Following the lead of its six preceding episodes this one may be sprawling, untidy and, particularly in its treatment of...


From the Harry Potter series , Vol. 7

The epic adventure ends where, and as, it should in this long-awaited heart- (and, predictably, door-) stopping closer. With the entire tale now laid out, it easier to see the themes and qualities that not only bind it into one coherent, humongous saga, but have also so strongly bound millions of readers to its decade-long unfolding.

Many of those themes—the Hero’s Journey, the wonder of magic-working, the cluelessness of grown-ups, the sweet confusion of adolescence—are standard fare in stories for young readers (or readers who remember being young), but Rowling has shown uncommon skill in playing them with and against each other, and also woven them into a darn good bildungsroman, populated by memorable characters and infused with a saving, irrepressible sense of fun. In The Deathly Hallows, she opens with a vintage, riveting escape scene, then sends Harry, Ron and Hermione into a months-long flight from the ascendant and hotly pursuing forces of Lord Voldemort—this journey also becomes a desperate search for the remaining horcruxes that make him unkillable. Allies both known and unexpected gather to help, but it is strength of spirit and character that, particularly in Harry’s case, blossom here after developing throughout the series, carrying these “three teenagers in a tent whose only achievement was not, yet, to be dead,” past hopelessness, sharp divisions and other challenges to a decisive faceoff against a seemingly unconquerable adversary. There is a slow stretch toward the middle as the trio, having passed through a succession of refuges, hides out in the wilderness for some soul searching, but Rowling kicks up the pace in the second half. Strewing the plot with dueling spells, narrow squeaks and multiple corpses, lightening the load with well-placed humor and casting a sharp light on the flaws and graces of her characters, she builds to a suitably huge, compelling and, like illustrator Mary GrandPré’s chapter-head vignettes, stylish climactic battle on the grounds of Hogwarts.

Following the lead of its six preceding episodes this one may be sprawling, untidy and, particularly in its treatment of race and class issues, sometimes disturbingly simplistic—but, taken as a whole, it gives the author’s brilliantly imagined fantasy the grand finish it merits. And along with her recent suggestion that she may, someday, produce a sort of  “Hogmarillion” to tie up all the loose ends, a provocatively sketchy epilogue (presumably a version of that Final Chapter that she claims to have written at the very beginning) here hints that she may not be ready to let go of her creations, just yet.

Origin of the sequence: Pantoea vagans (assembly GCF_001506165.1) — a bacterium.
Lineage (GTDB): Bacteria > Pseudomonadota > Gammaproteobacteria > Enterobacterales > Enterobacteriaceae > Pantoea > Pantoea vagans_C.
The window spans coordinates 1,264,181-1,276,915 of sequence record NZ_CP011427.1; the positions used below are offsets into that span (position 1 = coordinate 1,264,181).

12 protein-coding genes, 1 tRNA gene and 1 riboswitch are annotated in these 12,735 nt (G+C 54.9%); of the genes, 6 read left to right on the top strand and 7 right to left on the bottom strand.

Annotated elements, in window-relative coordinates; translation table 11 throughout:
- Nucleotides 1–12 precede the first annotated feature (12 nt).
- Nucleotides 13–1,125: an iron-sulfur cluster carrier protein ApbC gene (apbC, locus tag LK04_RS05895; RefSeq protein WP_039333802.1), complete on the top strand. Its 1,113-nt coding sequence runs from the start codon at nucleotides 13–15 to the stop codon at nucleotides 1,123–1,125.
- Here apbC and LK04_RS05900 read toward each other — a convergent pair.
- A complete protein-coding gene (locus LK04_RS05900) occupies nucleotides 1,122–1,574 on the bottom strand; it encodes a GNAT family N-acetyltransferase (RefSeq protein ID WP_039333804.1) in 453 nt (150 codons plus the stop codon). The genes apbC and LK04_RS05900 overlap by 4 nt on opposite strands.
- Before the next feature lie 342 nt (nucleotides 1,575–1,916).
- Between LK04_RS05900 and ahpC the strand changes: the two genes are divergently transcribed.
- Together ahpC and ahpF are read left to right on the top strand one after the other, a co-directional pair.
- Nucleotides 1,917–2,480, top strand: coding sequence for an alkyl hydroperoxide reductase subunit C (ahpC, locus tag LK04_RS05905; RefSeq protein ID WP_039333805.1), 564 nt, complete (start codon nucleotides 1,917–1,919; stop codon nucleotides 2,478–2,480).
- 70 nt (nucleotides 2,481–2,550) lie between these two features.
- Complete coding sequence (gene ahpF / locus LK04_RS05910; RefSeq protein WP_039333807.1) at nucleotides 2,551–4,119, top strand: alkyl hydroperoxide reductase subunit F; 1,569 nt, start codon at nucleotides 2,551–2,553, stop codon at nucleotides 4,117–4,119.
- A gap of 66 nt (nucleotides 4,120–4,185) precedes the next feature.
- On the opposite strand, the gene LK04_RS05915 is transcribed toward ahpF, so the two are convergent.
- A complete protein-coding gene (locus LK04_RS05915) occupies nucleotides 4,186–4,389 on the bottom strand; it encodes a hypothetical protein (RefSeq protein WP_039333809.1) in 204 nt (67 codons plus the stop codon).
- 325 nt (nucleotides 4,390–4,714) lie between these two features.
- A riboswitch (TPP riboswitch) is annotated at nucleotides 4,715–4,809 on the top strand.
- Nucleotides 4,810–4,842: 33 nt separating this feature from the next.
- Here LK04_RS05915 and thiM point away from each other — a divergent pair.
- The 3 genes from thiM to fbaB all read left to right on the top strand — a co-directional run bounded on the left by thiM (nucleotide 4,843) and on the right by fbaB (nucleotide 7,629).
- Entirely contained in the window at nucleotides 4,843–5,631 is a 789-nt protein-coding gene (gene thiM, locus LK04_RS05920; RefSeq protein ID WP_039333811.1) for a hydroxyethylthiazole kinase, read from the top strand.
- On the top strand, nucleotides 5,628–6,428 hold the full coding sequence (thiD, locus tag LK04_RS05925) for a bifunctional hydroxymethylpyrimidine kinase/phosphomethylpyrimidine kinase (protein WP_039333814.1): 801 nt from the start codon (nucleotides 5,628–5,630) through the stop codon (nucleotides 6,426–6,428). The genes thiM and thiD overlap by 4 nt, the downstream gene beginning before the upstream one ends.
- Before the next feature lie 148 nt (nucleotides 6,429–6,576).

Pub Date: July 21, 2007

ISBN: 978-0-545-01022-1

Page Count: 759

Publisher: Levine/Scholastic

Review Posted Online: May 20, 2010

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It’s slanted toward action-oriented readers, who will find that Briticisms meld with all the other wonders of magic school.


From the Harry Potter series , Vol. 1

In a rousing first novel, already an award-winner in England, Harry is just a baby when his magical parents are done in by Voldemort, a wizard so dastardly other wizards are scared to mention his name.

So Harry is brought up by his mean Uncle Vernon and Aunt Petunia Dursley, and picked on by his horrid cousin Dudley. He knows nothing about his magical birthright until ten years later, when he learns he’s to attend Hogwarts School of Witchcraft and Wizardry. Hogwarts is a lot like English boarding school, except that instead of classes in math and grammar, the curriculum features courses in Transfiguration, Herbology, and Defense Against the Dark Arts. Harry becomes the star player of Quidditch, a sort of mid-air ball game. With the help of his new friends Ron and Hermione, Harry solves a mystery involving a sorcerer’s stone that ultimately takes him to the evil Voldemort. This hugely enjoyable fantasy is filled with imaginative details, from oddly flavored jelly beans to dragons’ eggs hatched on the hearth.

It’s slanted toward action-oriented readers, who will find that Briticisms meld with all the other wonders of magic school. (Fiction. 10-14)

Pub Date: Sept. 1, 1998

ISBN: 978-0-590-35340-3

Page Count: 309

Publisher: Levine/Scholastic

Review Posted Online: May 20, 2010

Kirkus Reviews Issue: Sept. 1, 1998

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Sophie is caught between a powerful witch and wizard who are terrorizing the magical land of Ingary. Living a humdrum life as a hatter till the malicious Witch of the Waste casts a spell turning her into an old woman, Sophie seeks refuge as cleaning woman to Wizard Howl (although he's rumored to eat the hearts of young girls) in his castle, which moves at will about the countryside. Actually, Howl is a brash young man whose only vice is womanizing. He is a gifted wizard but the despair of his inept apprentice and of Calcifer, a humorously petulant fire demon, because of such human faults as messiness and spending too long in the bath. As in her memorable Archer's Goon, Jones has a plethora of characters who are seldom what they seem and an intricate plot which may dazzle with its complexity or delight by the hilarious common-sense consequences of its preposterous premises. Sophie is a dauntless heroine; when she regains her youth and wins Howl, the odds are this is only the beginning of a tempestuous romance. Great fun.

Pub Date: April 14, 1986

ISBN: 0061478784

Page Count: 448

Publisher: Greenwillow Books

Review Posted Online: April 30, 2012

Kirkus Reviews Issue: March 15, 1986

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